Landlords and tenants often renegotiate certain terms of their lease to allow for more flexibility, especially in times of economic uncertainty. The most straightforward way to do this is to draw up a deed of variation setting out the amendments. Landlords should be wary of agreeing to the variation of a lease without first taking legal advice so that they can be sure of the implications of the terms being varied.
A deed of variation amends the lease and shouldn’t be confused with a deed of rectification, which seeks to correct errors made in the original underlying document and which has retrospective effect. Depending on the terms being varied, a deed of variation may amount to a surrender and regrant, where the current lease is deemed to have been surrendered and a new lease granted in its place.
What amounts to a surrender and regrant?
A surrender and regrant could happen if the deed seeks to add further land into the demise or extend the term of the lease - fundamentally changing the nature of the original interest granted. A reduction in land will not amount to a surrender and regrant. However, where any extra land being added is to substitute land being removed from the demise, the end result will also be a surrender and regrant.
What do I need to be aware of?
For a tenant, the main concern of a surrender and regrant would be the possible charge for Stamp Duty Land Tax along with Land Registry fees which would be payable to register the deed/new lease. Landlords need to be aware of a number of issues when agreeing to enter into a deed of variation which might be deemed a surrender and regrant:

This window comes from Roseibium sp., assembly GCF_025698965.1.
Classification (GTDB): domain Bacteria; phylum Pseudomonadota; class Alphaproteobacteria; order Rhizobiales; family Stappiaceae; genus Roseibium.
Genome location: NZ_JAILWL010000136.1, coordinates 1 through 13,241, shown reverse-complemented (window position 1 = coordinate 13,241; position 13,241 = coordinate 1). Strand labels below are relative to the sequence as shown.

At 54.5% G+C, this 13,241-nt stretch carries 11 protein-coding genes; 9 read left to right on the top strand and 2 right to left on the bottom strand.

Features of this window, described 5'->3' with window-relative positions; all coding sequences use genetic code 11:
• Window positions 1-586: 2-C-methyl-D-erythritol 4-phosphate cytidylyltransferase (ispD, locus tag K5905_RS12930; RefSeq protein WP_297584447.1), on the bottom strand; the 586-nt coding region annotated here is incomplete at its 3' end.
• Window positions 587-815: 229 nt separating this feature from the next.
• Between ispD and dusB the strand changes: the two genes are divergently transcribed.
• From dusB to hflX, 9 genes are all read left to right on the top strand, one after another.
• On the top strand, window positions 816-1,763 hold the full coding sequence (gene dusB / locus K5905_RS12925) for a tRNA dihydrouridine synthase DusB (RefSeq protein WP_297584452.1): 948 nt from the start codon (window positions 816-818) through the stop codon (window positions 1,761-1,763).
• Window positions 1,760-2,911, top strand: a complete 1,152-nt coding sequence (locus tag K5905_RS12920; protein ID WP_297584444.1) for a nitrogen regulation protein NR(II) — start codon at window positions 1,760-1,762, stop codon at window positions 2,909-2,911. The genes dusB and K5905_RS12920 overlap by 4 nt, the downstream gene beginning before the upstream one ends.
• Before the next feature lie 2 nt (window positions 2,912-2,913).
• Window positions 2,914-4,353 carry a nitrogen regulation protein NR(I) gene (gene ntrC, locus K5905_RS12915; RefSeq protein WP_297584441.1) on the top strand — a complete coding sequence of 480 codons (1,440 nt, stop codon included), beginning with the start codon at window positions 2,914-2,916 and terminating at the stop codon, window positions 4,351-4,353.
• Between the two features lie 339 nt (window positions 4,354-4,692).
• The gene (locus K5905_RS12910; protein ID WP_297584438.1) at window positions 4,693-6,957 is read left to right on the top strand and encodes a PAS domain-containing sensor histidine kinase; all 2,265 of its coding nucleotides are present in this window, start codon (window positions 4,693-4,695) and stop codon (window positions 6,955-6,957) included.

Security of tenure
If the existing lease was contracted out of the security of tenure provisions of the Landlord and Tenant Act 1954 (1954 Act), the procedure followed to contract the lease out of the 1954 Act will not apply to the new lease created by the deed of variation and the tenant will obtain security of tenure on completion of the deed.
New lease or old lease?
There is a difference between leases granted prior to 1 January 1996 (an “old lease”) and those granted on or after 1 January 1996 (a “new lease”), with the old regime being more favourable to landlords. A landlord may not want to inadvertently accept a surrender of an old lease and be left with a new one.
Yielding up or reinstatement
The landlord will lose the right to enforce these provisions in relation to alterations carried out during the term.
If there is a rent deposit in place as security for the existing lease, the deposit will almost certainly be due back to the tenant when the existing lease is surrendered and, as such, on completion of the surrender and regrant, the landlord will have to pay this back to the tenant, losing the comfort this provides.